Bald Eagle #18-0752 [RR53]

May 11, 2018
July 4, 2018
Rescue Location
Richmond County, Virginia
Cause of Admission/Condition
Unable to fly
Former Patient
Patient photo

Last Updated Jump to patient updates

On May 10, an adult female Bald Eagle was found down on the ground in Richmond County. The bird was unable to fly and had blood coming from her mouth; she was captured and taken to a permitted wildlife rehabilitator. The following day, the eagle was transported to the Wildlife Center.

Upon admission, the eagle was quiet but alert and was standing in her transport crate. The veterinary team examined the bird and found a laceration in the eagle’s mouth, as well as superficial lacerations on her face, legs, and feet. No fractures were palpated or visualized on radiographs, though the eagle’s right shoulder was mildly swollen. A lead test revealed a level of 0.058 ppm; at this low level, treatment wasn’t warranted. Additional blood work was within normal limits.

The bird was treated with fluids and anti-inflammatories, and the team decided to move the eagle to a small outdoor enclosure for additional observation. The eagle did well in a C-pen enclosure in the two weeks following her admission; on May 31, the bird was moved into flight pen A3. The rehabilitation staff started a light exercise program on June 2; the bird is able to fly and uses both wings symmetrically.

As of June 11, the eagle is flying an average of 10 passes in the enclosure; the rehabilitation staff will increase this to 15 passes as the bird’s stamina continues to improve. In the A3 space, the eagle is also serving as an adult role model for eaglet #18-1139; you can watch both birds on one of the Center’s Critter Cams!

Your special donation will help the Center to provide care to this injured Bald Eagle … and all of the patients admitted in 2018. Please help!

Patient Updates

 On July 4, 2018, Bald Eagle #18-0752 was successfully released at Rappahannock River Valley National Wildlife Refuge. A large crowd of more than 400 people joined President Ed Clark for the release. The bird was tossed into the air and flew to a nearby tree line, then out of sight.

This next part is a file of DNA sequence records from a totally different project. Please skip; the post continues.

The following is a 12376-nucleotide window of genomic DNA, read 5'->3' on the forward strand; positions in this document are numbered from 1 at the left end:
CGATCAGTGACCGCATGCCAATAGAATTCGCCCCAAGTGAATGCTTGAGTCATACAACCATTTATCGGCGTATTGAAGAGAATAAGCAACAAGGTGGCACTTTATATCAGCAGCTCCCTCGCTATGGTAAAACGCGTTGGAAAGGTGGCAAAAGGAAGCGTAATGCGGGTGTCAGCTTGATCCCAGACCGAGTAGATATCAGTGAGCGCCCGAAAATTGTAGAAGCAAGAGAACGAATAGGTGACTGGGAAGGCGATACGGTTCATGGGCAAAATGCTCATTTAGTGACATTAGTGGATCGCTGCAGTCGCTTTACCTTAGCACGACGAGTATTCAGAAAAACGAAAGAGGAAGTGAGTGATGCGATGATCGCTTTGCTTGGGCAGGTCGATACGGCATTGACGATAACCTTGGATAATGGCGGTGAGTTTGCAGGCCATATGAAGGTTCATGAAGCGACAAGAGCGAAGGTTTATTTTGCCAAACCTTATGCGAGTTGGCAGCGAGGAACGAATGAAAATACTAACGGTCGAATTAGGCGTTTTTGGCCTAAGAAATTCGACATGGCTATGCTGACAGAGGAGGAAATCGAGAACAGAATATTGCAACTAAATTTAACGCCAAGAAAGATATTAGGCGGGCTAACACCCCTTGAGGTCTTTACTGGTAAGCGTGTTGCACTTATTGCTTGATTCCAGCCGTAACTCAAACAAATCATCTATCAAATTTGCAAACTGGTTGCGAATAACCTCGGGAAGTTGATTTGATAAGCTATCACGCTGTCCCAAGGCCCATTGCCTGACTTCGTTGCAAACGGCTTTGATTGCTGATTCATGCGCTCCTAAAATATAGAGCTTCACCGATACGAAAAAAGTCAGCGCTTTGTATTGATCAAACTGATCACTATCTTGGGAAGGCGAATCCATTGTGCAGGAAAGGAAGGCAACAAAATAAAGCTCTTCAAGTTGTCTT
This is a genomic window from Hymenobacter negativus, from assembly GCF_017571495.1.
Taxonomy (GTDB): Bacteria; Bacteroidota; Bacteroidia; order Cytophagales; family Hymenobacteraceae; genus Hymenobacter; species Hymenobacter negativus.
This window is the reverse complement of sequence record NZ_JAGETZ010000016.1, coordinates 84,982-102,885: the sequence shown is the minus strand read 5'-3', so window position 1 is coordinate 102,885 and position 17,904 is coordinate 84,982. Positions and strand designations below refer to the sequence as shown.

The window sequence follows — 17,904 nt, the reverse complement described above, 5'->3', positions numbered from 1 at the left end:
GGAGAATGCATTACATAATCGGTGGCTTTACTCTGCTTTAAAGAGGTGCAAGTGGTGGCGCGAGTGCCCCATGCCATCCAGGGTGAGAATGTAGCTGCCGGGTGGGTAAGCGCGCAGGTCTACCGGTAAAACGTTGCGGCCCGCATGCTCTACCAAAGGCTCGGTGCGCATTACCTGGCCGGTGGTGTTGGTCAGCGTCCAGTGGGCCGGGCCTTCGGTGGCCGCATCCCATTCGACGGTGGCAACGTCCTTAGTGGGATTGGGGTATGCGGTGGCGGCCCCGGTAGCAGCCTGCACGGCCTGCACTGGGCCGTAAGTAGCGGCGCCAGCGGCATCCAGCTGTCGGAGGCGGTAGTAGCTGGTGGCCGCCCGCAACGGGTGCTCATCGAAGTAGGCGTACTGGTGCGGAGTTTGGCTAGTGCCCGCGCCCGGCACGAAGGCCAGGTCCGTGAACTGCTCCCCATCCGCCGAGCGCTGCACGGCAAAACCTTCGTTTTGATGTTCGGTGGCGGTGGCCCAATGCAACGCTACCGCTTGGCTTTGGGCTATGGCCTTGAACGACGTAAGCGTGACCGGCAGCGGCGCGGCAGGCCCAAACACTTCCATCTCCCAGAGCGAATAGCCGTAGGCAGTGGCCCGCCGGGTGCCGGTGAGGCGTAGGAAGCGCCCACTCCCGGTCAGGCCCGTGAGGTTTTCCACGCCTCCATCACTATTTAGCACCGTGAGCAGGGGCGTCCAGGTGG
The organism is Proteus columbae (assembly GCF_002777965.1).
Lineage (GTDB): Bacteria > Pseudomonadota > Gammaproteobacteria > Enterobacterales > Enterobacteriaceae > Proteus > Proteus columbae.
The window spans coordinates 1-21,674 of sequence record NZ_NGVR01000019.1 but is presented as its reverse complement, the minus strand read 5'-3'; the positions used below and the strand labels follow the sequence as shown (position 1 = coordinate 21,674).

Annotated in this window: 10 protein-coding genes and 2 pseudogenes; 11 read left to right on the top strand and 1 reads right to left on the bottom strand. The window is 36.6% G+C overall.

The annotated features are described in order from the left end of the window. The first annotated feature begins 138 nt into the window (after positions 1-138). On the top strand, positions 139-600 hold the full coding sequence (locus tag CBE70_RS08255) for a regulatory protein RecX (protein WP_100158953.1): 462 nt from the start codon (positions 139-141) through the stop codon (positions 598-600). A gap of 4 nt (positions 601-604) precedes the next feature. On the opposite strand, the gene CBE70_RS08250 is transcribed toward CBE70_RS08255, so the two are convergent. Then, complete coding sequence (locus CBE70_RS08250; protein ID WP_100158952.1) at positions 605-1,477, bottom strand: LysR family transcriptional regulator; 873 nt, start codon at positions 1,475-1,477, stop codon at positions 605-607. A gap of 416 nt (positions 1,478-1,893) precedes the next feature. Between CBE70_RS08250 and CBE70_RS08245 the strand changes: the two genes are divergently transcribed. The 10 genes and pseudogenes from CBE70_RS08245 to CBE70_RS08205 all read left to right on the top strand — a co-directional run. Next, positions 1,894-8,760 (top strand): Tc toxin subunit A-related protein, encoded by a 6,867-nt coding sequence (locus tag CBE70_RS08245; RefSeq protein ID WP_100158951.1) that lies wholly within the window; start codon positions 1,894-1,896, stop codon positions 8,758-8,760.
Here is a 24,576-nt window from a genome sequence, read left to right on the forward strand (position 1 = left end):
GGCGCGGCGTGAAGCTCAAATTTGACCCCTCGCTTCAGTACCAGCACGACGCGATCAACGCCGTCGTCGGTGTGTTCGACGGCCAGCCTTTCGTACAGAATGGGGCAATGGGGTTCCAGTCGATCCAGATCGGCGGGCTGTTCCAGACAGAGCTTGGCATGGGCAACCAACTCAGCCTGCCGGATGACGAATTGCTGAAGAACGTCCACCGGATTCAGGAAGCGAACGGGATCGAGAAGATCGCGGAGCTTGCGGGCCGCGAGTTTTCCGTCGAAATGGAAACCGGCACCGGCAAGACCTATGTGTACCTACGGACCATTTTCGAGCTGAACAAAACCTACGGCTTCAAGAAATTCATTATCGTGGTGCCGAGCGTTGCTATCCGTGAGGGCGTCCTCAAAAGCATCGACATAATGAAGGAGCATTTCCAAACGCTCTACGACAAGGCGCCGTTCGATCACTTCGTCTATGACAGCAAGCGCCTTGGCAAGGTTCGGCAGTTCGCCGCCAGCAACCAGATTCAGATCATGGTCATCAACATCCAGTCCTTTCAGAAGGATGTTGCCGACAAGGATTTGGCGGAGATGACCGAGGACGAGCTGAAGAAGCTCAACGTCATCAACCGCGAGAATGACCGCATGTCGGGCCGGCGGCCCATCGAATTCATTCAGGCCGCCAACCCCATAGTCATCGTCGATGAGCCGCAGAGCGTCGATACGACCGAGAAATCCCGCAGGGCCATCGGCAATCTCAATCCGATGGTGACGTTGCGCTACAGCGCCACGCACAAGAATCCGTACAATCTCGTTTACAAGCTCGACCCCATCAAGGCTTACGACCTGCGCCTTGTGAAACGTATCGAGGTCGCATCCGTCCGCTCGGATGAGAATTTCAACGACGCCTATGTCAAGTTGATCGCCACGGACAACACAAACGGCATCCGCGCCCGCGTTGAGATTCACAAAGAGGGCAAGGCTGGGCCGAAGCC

Lauren Cruz, the wildlife biologist at the refuge who initially rescued the eagle, was able to attend the release, as was VDGIF Executive Director Bob Duncan.



Photos by Sarah Samick: 

Photos by Jeff Hunter: 

Photos by Emily Lyth:

Prior to release, this eagle was fitted with a GPS transmitter; the eagle will now be known as RR53 for tracking purposes. Check the Center’s Eagle Tracking page to see where the bird goes post-release!

Bald Eagle #18-0752 has been flying well in flight pen A3. Earlier this week, the Wildlife Center staff began exploring release options in Richmond County, where the eagle was rescued. On July 3, pre-release blood work will be drawn for analysis; based on previous blood work, Dr. Ernesto expects the results to come back within normal limits. Also on July 3, eagle biologist Jeff Cooper will come to the Wildlife Center to fit a GPS transmitter on eagle #18-0752, which will track its movements after release.

Wildlife Center President Ed Clark will release the Bald Eagle on Wednesday, July 4 at 11:00 a.m. at Wilna Pond in the Rappahannock River Valley Wildlife Refuge in Warsaw, Virginia [Click here for Google Map Location]. The release is free and open to the public; those attending are asked to RSVP to

The GPS transmitter will enable the bird to be part of an ongoing research study that will monitor eagle movements. This study looks at the data received from tracked Bald Eagles to determine the range and behavior of Bald Eagles in Virginia’s coastal plain. Migratory behavior is studied as biologists are able to see how far Bald Eagles move in the winter season, and the data will play an important role in modeling how these birds use airspace. By looking at heights at which the eagles fly, average distances, and other specifics, biologists are able to relate this eagle behavior to real-life issues, such as airstrike data.

This is a fantastic opportunity for additional post-release studies of our rehabilitated raptors. As long as the transmitter is able to be fitted to the bird and transmits data successfully, the Wildlife Center will be able to see and share GPS data; the bird will then be added to the Eagle Tracking page on our website.

Bald Eagle #18-0752 has been doing well during daily exercise during the past two weeks; the eagle typically flies about 10 passes in the A3 flight enclosure before tiring. The rehab staff recently set the exercise goal of 10-15 passes during each session, in hopes of continuing to improve the eagle’s stamina.